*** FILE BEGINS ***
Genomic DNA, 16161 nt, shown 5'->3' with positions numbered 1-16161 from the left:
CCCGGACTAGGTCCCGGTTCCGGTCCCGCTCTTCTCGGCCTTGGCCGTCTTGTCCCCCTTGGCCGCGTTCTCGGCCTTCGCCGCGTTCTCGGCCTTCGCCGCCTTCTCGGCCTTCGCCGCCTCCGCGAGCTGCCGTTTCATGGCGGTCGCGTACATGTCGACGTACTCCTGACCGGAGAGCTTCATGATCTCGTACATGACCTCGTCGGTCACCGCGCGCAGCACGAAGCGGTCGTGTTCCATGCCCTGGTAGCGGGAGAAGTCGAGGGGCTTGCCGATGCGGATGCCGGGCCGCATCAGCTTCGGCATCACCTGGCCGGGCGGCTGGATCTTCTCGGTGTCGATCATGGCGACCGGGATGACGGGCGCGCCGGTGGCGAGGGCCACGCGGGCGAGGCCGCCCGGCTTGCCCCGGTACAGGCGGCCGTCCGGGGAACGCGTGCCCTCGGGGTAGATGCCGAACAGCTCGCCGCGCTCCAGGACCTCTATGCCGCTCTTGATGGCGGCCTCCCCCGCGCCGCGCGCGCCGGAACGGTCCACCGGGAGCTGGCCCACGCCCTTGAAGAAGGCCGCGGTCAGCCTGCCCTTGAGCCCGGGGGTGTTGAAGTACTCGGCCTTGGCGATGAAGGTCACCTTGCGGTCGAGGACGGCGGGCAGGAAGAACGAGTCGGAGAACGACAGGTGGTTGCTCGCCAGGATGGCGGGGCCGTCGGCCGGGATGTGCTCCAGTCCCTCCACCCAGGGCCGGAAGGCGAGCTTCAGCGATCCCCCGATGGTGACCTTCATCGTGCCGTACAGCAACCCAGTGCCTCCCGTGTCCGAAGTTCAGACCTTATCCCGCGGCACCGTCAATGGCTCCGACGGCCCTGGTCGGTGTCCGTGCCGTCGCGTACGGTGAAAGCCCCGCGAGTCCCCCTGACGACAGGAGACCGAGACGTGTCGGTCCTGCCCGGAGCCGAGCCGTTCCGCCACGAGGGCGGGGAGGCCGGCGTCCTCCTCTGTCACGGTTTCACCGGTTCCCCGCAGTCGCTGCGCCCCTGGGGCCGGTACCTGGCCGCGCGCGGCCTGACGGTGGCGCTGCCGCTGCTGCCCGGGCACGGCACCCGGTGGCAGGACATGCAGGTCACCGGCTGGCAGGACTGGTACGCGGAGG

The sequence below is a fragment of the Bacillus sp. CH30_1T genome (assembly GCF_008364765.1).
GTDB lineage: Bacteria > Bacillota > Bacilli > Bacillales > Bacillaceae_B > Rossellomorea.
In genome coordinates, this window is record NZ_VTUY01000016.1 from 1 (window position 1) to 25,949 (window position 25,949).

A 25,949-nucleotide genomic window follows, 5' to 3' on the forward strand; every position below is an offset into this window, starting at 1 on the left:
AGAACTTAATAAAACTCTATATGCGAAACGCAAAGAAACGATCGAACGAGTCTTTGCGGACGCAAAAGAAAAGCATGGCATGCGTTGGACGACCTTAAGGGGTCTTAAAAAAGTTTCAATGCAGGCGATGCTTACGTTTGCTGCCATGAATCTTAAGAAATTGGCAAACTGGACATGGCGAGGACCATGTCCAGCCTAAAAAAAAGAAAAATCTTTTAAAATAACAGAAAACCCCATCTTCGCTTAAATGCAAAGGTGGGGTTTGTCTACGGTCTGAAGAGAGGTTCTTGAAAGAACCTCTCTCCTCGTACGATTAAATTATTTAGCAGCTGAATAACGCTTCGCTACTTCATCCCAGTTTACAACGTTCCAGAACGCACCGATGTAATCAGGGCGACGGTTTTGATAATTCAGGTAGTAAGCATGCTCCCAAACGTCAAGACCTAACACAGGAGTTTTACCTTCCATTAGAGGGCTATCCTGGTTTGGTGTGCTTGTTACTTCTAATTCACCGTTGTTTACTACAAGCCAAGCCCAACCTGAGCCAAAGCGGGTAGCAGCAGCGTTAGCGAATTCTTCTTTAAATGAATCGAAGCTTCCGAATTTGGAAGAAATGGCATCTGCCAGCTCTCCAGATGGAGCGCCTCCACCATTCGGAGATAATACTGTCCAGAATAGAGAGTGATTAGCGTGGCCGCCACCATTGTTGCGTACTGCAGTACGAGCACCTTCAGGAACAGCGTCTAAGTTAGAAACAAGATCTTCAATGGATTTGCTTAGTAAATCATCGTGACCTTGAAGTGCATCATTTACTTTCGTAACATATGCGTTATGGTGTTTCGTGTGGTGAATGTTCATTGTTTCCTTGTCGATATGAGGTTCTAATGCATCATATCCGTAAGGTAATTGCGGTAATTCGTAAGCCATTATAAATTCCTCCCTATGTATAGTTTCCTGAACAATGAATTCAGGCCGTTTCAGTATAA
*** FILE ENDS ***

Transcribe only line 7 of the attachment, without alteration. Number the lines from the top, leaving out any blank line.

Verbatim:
AGAACTTAATAAAACTCTATATGCGAAACGCAAAGAAACGATCGAACGAGTCTTTGCGGACGCAAAAGAAAAGCATGGCATGCGTTGGACGACCTTAAGGGGTCTTAAAAAAGTTTCAATGCAGGCGATGCTTACGTTTGCTGCCATGAATCTTAAGAAATTGGCAAACTGGACATGGCGAGGACCATGTCCAGCCTAAAAAAAAGAAAAATCTTTTAAAATAACAGAAAACCCCATCTTCGCTTAAATGCAAAGGTGGGGTTTGTCTACGGTCTGAAGAGAGGTTCTTGAAAGAACCTCTCTCCTCGTACGATTAAATTATTTAGCAGCTGAATAACGCTTCGCTACTTCATCCCAGTTTACAACGTTCCAGAACGCACCGATGTAATCAGGGCGACGGTTTTGATAATTCAGGTAGTAAGCATGCTCCCAAACGTCAAGACCTAACACAGGAGTTTTACCTTCCATTAGAGGGCTATCCTGGTTTGGTGTGCTTGTTACTTCTAATTCACCGTTGTTTACTACAAGCCAAGCCCAACCTGAGCCAAAGCGGGTAGCAGCAGCGTTAGCGAATTCTTCTTTAAATGAATCGAAGCTTCCGAATTTGGAAGAAATGGCATCTGCCAGCTCTCCAGATGGAGCGCCTCCACCATTCGGAGATAATACTGTCCAGAATAGAGAGTGATTAGCGTGGCCGCCACCATTGTTGCGTACTGCAGTACGAGCACCTTCAGGAACAGCGTCTAAGTTAGAAACAAGATCTTCAATGGATTTGCTTAGTAAATCATCGTGACCTTGAAGTGCATCATTTACTTTCGTAACATATGCGTTATGGTGTTTCGTGTGGTGAATGTTCATTGTTTCCTTGTCGATATGAGGTTCTAATGCATCATATCCGTAAGGTAATTGCGGTAATTCGTAAGCCATTATAAATTCCTCCCTATGTATAGTTTCCTGAACAATGAATTCAGGCCGTTTCAGTATAA